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Southampton-Shinnecock Hills-Tuckahoe CAC member Susan Van Olst said she drove to each of the existing area supermarkets — in Hampton Bays, Southampton and Bridgehampton — and none took longer than 16 minutes to get to. “It is very easy to get to these supermarkets,” she said. “I don't see a need for another. There is a difference between need and want. What if we want a Petco or Best Buy?”

She pointed to a recent supermarket proposal in Westhampton Beach Village that did not get very far. “The mayor of Westhampton Beach doesn't jump — he was presented with a supermarket and he said no. He said, ‘It doesn't meet the zoning so we won't have it here.’”

Meadow Lane June 15, 2012 at 12:14 PM
“We are here today to watch five elected officials ignore the public outcry,” This should be the battle cry of the opposition to this Mall. An entire community and the CACs that represent them have been ignored in this vote. Outrageous!
Hazel Wilkonson the First June 15, 2012 at 12:26 PM
Time for the local democratic party to nominate an actual democrat for supervisor.
Peconic Sunset June 15, 2012 at 02:05 PM
Kudos to Bridget Fleming for respecting the CR 39 planning study. Confirming this project is in alignment with the long range strategy is the prudent thing to do.
David D'Agostino June 15, 2012 at 03:27 PM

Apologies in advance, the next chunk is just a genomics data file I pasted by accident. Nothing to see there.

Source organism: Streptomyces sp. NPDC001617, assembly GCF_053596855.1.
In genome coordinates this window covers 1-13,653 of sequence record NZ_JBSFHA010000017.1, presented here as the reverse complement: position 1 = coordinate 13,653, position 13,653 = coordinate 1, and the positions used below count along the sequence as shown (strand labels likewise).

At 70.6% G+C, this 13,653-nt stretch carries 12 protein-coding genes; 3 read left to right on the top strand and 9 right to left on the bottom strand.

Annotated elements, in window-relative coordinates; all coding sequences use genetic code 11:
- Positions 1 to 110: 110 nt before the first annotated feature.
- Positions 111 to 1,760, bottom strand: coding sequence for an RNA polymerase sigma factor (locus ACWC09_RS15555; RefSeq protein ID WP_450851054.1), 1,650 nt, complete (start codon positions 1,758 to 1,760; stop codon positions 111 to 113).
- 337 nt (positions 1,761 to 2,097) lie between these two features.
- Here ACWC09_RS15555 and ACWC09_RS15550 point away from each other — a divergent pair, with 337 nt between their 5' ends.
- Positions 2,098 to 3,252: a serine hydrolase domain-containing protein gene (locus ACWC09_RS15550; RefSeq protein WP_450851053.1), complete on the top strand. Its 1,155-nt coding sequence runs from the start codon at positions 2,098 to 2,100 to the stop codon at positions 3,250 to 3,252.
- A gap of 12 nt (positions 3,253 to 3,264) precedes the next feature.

Given the choice of voting no on a development that clearly falls outside of allowable uses recommended in the Town's Master plan, and the current country road 39 study, or granting Morrow the go ahead for another mega-mall, the board, as usual, sided with the developer. I was one of many who spoke at the meeting, addressing the board on what we knew would, in the end be a yes vote. After the public got its chance to speak, and before they voted, Ms Throne-Holst wanted to make it clear that no decision had yet been made. Five minutes later she Malone, Nuzzi, and Scalera voted yes. If it is built, this Mega-mall, the latest spot-zoning monstrosity to be dumped on Tuckahoe, will forever stand as Throne-Holst's legacy. We may not have the wherewithal to match developer contributions to the revolving-door political system, but we do still have our votes. Thank you to Ms. Fleming for having the courage to admit that this plan is wrong for our town.